2) this is true, in essence, corals will either consume the elements within their own tissue, or take what is available in the water from my research and experience, for as long as there is enough available in a cycle (for example, weekly, or per 24hours) then the coral will continue to grow and be healthy. When there is a defecit, the coral will decline slowly till it hits a critical point.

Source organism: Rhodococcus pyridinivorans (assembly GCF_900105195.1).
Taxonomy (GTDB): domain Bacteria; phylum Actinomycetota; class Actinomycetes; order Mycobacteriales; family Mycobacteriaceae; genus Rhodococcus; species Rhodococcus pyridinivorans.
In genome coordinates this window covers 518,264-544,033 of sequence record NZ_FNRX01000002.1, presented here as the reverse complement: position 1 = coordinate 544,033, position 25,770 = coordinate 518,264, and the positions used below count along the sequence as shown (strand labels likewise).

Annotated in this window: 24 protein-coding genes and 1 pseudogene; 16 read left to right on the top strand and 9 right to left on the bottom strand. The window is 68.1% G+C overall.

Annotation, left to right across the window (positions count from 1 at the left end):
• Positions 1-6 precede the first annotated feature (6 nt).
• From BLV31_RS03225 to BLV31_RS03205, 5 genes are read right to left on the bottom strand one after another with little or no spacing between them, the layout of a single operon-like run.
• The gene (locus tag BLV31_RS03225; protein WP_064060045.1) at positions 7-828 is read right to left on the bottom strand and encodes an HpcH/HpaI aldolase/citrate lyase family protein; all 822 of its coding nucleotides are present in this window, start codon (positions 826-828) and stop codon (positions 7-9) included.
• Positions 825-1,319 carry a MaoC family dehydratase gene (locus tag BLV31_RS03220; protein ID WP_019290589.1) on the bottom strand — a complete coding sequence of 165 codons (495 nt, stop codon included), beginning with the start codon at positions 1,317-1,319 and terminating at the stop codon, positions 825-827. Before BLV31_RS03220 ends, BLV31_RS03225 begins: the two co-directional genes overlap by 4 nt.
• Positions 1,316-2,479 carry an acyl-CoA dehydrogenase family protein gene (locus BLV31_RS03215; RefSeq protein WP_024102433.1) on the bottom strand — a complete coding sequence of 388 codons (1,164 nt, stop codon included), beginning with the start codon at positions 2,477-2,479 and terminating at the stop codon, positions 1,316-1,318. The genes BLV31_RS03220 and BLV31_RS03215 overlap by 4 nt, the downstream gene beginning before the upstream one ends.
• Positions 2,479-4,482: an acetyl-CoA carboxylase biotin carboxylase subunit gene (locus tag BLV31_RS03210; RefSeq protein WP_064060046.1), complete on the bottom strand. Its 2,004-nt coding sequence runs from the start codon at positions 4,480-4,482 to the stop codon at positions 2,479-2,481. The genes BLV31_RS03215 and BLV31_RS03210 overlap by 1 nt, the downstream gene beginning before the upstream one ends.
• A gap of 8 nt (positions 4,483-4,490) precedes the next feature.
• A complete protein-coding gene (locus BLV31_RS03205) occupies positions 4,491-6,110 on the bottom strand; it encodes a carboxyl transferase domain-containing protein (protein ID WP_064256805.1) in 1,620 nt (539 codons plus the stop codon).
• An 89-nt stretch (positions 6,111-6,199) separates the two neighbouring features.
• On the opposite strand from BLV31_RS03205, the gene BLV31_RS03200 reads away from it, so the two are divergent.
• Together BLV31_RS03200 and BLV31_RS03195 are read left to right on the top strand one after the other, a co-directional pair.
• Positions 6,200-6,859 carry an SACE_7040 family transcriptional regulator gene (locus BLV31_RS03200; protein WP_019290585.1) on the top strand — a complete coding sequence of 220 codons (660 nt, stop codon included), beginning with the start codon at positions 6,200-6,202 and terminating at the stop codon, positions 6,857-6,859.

3.2) This is definitely true, there's a reason most manufacturers advise those dosages based on a lightly stocked tank, and then a separate dose for a moderately stocked tank. If you think of it as a normal distribution, the more coral you have, the faster the lowest amount of certain elements will be needed - so in 100 gallons a single acro colony would likely only need minute amounts of kH and wouldn't likely encounter trace limitation, but in 10 gallons, the relative amount of element consumed is the same per coral but per gallon of tank water, is 10 times more (or sometimes even more than that) and so dosing needs to be carried out, and done in a balanced fashion so the appropriate elements are targeted. It gets further complicated when certain elemeents are also necessary for biofilm etc.